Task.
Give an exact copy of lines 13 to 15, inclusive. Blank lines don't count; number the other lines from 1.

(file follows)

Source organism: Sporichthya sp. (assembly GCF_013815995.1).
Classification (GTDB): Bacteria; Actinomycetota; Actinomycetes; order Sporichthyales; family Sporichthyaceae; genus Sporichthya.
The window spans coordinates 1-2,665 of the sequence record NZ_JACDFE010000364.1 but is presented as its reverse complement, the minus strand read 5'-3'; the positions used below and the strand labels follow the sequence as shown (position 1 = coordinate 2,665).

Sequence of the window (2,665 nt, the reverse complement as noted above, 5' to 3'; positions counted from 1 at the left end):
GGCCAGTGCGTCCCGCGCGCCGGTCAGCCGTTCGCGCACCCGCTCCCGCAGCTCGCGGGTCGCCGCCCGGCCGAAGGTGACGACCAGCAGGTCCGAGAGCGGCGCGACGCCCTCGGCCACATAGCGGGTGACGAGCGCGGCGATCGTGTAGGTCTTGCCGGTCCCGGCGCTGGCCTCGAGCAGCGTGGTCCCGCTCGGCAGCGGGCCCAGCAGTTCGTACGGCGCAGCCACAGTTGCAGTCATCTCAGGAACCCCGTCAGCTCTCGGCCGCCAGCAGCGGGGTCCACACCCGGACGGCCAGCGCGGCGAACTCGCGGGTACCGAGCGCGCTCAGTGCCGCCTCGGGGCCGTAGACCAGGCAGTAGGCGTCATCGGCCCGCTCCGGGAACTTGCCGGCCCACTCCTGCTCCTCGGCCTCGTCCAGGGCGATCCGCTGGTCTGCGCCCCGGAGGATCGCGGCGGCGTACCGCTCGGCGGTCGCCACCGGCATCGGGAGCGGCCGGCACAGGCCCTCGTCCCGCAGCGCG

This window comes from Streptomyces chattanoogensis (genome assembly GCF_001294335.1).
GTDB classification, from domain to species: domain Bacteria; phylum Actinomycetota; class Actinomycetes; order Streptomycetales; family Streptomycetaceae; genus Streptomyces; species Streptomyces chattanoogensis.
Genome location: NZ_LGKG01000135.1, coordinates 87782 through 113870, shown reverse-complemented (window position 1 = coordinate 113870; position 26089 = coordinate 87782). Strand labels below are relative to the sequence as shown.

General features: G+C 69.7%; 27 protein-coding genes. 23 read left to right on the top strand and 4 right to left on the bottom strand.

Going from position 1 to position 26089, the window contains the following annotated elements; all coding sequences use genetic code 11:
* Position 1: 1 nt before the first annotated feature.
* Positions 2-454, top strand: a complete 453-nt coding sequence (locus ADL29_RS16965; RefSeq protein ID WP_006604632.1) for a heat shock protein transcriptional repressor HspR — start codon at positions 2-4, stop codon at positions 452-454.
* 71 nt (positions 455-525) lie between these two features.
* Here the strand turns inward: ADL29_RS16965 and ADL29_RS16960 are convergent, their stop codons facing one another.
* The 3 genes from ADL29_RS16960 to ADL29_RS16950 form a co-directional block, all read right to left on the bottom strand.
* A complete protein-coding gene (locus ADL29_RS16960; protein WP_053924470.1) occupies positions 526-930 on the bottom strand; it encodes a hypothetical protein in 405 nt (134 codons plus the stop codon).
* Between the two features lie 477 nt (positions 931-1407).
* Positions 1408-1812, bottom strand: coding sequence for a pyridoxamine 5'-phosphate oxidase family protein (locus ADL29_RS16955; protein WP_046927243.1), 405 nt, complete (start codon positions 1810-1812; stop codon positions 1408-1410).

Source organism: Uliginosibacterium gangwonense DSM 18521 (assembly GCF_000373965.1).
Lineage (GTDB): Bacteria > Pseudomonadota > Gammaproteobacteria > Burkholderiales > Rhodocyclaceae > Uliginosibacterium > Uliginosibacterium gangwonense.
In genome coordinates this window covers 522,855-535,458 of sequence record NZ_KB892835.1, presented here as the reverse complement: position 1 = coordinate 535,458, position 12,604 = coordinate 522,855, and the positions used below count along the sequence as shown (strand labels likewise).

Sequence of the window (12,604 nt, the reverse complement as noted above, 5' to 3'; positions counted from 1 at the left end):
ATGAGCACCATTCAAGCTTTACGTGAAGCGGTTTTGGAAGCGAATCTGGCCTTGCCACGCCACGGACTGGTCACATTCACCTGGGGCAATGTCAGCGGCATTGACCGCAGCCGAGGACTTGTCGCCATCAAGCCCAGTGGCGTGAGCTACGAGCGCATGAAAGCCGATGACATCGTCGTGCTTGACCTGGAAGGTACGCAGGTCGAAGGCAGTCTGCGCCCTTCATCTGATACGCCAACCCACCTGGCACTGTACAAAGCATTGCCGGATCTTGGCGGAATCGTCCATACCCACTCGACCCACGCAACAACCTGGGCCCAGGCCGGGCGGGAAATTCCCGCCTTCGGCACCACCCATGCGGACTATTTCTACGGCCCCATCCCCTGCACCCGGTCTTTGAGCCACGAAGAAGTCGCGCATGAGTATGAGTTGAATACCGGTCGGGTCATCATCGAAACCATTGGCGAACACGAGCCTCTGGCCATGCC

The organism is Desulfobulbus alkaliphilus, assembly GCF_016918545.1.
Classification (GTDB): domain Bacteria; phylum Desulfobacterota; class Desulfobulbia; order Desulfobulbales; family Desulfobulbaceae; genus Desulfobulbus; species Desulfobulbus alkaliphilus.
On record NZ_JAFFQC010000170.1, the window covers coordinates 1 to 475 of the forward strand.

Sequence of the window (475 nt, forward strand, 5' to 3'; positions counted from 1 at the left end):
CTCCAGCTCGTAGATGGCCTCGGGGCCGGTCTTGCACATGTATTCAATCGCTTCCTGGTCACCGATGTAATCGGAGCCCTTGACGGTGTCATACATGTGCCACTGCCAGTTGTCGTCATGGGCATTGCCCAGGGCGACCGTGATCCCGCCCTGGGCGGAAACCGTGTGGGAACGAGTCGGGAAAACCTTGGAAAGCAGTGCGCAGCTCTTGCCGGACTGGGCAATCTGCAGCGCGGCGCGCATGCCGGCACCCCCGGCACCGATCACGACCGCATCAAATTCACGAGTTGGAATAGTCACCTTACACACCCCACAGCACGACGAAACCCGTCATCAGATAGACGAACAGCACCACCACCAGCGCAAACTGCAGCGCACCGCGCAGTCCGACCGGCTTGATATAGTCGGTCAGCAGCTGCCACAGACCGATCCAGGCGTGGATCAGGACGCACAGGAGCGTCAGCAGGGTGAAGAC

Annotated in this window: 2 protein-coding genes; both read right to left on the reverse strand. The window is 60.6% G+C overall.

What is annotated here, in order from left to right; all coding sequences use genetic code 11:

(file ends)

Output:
* 71 nt (positions 455-525) lie between these two features.
* Here the strand turns inward: ADL29_RS16965 and ADL29_RS16960 are convergent, their stop codons facing one another.
* The 3 genes from ADL29_RS16960 to ADL29_RS16950 form a co-directional block, all read right to left on the bottom strand.